For the last few years, my husband and I have gotten together with friends a couple weeks before Halloween to embrace some pumpkin carving fun! None of us have kids (or much artistic ability) but it's still a great reason to get together and an easy gathering to plan. Here is what you'll want to do:
Pre-determine a location. You are probably not going to want to do this in your house. The grown-ups I know are just as messy as most 5-year-olds and you'll be sweeping up pumpkin seeds on Labor Day. The backyard works well if the weather is still pleasant enough. You can use the garage as shelter from the elements if there's a chill in the air. Wherever you are; clear enough space to give everyone plenty of room to work.
Gather supplies and prepare the space. Pull out your folding tables if you have them.
Collect newspapers to cover everyone's carving space. Make sure you have enough to give everyone a couple layers.
Put an empty trash can in a central location for most* of the pumpkin seeds. Use a heavy duty trash bag or double up on the household kind. Those seeds get heavy!
Print and set out pumpkin stencils for those who don't want to freehand. Better Homes & Gardens has a huge (and free!) selection here. For some tips on carving with stencils, check out Pumpkin Carving 101.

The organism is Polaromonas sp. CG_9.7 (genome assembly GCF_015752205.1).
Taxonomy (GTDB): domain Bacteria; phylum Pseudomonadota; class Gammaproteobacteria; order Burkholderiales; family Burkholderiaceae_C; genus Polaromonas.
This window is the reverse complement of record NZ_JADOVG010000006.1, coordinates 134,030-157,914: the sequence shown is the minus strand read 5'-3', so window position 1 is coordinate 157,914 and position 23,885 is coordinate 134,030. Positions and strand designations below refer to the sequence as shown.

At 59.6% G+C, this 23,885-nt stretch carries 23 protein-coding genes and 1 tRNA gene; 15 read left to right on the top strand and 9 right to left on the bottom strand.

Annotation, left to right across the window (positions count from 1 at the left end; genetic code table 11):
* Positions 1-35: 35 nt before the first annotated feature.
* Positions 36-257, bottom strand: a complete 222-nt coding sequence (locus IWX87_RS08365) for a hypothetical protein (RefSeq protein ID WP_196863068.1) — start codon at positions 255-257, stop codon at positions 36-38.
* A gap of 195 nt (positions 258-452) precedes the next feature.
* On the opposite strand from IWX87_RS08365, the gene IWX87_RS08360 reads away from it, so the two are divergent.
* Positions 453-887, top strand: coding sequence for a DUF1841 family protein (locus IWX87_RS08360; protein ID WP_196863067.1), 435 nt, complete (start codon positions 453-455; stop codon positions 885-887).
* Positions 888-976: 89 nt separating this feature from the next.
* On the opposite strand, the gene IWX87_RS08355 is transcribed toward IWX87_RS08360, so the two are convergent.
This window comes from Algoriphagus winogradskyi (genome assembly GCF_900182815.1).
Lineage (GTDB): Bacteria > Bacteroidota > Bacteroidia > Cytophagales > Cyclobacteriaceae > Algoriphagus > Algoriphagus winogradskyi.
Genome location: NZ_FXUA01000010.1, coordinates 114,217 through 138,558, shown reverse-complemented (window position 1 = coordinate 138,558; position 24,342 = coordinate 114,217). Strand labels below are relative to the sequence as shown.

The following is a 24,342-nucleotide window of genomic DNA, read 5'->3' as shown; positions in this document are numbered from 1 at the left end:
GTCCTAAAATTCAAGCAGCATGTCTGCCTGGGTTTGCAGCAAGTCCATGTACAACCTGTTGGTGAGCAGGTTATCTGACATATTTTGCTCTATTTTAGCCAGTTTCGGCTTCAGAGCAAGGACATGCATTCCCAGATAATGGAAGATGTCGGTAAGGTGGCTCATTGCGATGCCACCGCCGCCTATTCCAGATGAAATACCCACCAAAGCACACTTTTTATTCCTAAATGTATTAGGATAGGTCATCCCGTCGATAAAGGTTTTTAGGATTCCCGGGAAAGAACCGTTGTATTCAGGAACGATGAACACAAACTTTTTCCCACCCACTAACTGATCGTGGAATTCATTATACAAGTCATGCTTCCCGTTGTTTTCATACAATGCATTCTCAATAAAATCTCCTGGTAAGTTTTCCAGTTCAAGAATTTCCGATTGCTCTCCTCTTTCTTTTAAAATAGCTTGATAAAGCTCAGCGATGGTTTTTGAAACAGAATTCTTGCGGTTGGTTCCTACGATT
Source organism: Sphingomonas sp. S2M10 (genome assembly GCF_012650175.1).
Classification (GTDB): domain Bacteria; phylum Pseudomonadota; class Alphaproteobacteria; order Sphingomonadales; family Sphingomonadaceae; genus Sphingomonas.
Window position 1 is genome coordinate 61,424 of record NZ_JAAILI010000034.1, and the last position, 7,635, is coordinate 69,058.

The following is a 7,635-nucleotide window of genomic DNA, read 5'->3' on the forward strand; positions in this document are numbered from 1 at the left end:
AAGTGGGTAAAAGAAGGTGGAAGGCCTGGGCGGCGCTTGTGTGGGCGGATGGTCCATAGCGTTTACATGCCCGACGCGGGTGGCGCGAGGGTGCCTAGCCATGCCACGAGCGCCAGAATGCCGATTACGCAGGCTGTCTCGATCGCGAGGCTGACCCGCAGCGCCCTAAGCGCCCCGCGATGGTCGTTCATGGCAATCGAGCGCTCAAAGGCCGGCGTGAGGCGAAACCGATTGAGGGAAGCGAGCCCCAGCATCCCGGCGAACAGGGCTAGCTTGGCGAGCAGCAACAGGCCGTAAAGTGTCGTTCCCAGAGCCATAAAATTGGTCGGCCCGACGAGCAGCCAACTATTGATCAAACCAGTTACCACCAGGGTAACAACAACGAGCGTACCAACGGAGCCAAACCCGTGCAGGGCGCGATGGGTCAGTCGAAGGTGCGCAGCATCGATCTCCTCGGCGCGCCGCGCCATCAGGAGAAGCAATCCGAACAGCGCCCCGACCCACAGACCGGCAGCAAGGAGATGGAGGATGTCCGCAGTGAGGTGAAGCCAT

Have a sharpie and a pumpkin carving kit for everyone or ask them bring their own. This way, you don't have to sacrifice your good steak knives to a jack-o-lantern.
Have a lot of rags or paper towels on hand.
Finally - have tea lights for each pumpkin!
Find your perfect pumpkin. We like to make this part of the event for the whole group. Head to your local pumpkin patch so everyone can select their canvas.
And a couple suggestions for easy, festive additions!
You can't beat hot spiked apple cider to keep everyone warm. Use fresh apple cider, spiced rum and some cinnamon sticks and whole cloves (to taste)
Heat apple cider in a saucepan over medium heat. Add cinnamon sticks and cloves. Stir occasionally. When cider is heated, remove cinnamon sticks and cloves with a slotted spoon.
Pour a shot of rum into a mug, then pour cider over to fill mug. Add a cinnamon stick to stir drink.
To keep things easy, hold your pumpkin carving party in the evening, post dinner. This way, some light snacks will be sufficient (remember - this is supposed to be an easy one!). Last year, I had some candy corn, Halloween-theme Oreos and some popcorn for guests to snack on. You can also *save the seeds from the first few pumpkins to be gutted. Roast some up using butter/olive oil and salt or this recipe from Fabulous Foods. By the time the carving has ended you'll have a seasonal snack ready for your guests.
Let the fun begin!